The Boston Globe
July 24, 1997, Thursday, City Edition
Activists angered over ad for study;
Psychiatrist is accused of abuse
BYLINE: By Dolores Kong, Globe Staff
SECTION: METRO/REGION; Pg. B1
LENGTH: 555 words
A McLean Hospital psychiatrist who is under state medical board investigation for alleged sexual misconduct with a patient is recruiting 18-to-22-year-olds who were sexually abused as children for a study, a revelation that prompted outrage yesterday from victims’ advocates.
Dr. Martin H. Teicher, well known for his work with seasonal affective disorder and the antidepressant drug Prozac, was listed as the contact in an advertisement in yesterday’s Globe recruiting volunteers for the study of the long-term effects of abuse.
“This is amazing to me, this ad,” said Phyllis Pagano, a founder of Therapy Exploitation Link Line (TELL), a Newton-based support and advocacy group, who saw the ad as she was having her morning cup of coffee. “I’m in shock.”
But Roberta Shaw, McLean’s director of public affairs, said the allegations of sexual abuse by Teicher’s former patient were investigated by the medical board once and dismissed. The board reopened its investigation after new evidence surfaced, but Shaw said, “We believe there will be a favorable ruling.”
“The fact is he does a lot of very important work and it certainly is unfair to keep him from doing work that can benefit others,” said Shaw, adding that Teicher was on sabbatical until October and was not reachable. She said the research on the effects of abuse is being done by his staff.
In 1994, Teicher settled for a reported $ 500,000 a malpractice lawsuit brought by the woman, who alleged he sexually abused her while she was his patient. The settlement was reached on the day jury selection was to begin. An out-of-court settlement is not an admission of guilt.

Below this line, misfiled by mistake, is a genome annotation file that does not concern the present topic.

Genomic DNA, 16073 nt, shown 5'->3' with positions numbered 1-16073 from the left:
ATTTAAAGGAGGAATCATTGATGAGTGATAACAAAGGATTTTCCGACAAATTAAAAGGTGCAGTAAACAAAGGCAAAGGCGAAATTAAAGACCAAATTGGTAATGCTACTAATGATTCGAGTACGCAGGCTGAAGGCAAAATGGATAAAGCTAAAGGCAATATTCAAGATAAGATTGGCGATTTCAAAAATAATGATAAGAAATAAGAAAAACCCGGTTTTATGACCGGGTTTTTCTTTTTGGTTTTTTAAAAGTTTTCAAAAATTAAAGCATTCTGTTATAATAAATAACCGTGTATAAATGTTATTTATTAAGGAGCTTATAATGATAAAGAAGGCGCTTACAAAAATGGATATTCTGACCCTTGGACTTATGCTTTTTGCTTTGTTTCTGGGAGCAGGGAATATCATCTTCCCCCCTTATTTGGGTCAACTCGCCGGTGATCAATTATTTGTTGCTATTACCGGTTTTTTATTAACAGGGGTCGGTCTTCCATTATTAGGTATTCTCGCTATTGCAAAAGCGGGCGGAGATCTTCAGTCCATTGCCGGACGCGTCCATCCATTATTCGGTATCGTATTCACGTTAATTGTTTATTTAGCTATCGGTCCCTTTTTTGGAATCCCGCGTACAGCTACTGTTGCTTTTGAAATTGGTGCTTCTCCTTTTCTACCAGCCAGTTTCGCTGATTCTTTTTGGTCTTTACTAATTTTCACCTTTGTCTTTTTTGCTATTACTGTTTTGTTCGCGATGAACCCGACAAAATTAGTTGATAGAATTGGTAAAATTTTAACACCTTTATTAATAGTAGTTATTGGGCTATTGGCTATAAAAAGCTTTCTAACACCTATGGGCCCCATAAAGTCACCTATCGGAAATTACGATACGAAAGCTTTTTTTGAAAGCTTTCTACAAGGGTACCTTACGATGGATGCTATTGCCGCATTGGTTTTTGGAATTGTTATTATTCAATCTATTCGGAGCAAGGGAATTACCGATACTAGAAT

The state Board of Registration in Medicine reopened its investigation into the allegation after the settlement and after a Globe Spotlight report highlighted sexual abuse charges against psychiatrists.
The medical board held an extensive hearing on the allegations beginning last year. The board is awaiting action by an administrative law judge before making its decision.
Andrew Meyer, the attorney who represented the woman both in the lawsuit and the board hearing, said, “If in fact the allegations that my client made are true – and they appear to be from all the evidence we had, including love letters, gifts and jewelry – I think there’s reason to be concerned about his contact with any female patients.”
McLean’s Shaw disagreed. “This patient is the only patient who has ever lodged a complaint against Dr. Teicher – ever.”
And as to the research into long-term effects of abuse, “His part of the study is looking at the results,” Shaw said. “He has nothing to do with the patients.”
She pointed to beneficial results from Teicher’s research already, including a recent finding that abused children with post-traumatic stress disorder are more hyperactive during the day and experience more sleep disturbances at night than normal or depressed children. Such a finding could help differentiate between abuse, depression, and attention-deficit hyperactivity disorder, Shaw said.
But TELL’s Pagano was not satisfied. “The amount of denial within this profession is really colossal,” she said. “They make a statement about how they’re so concerned about this issue, and when you put a face on it, and it’s somebody they know, they back off and defend the person.”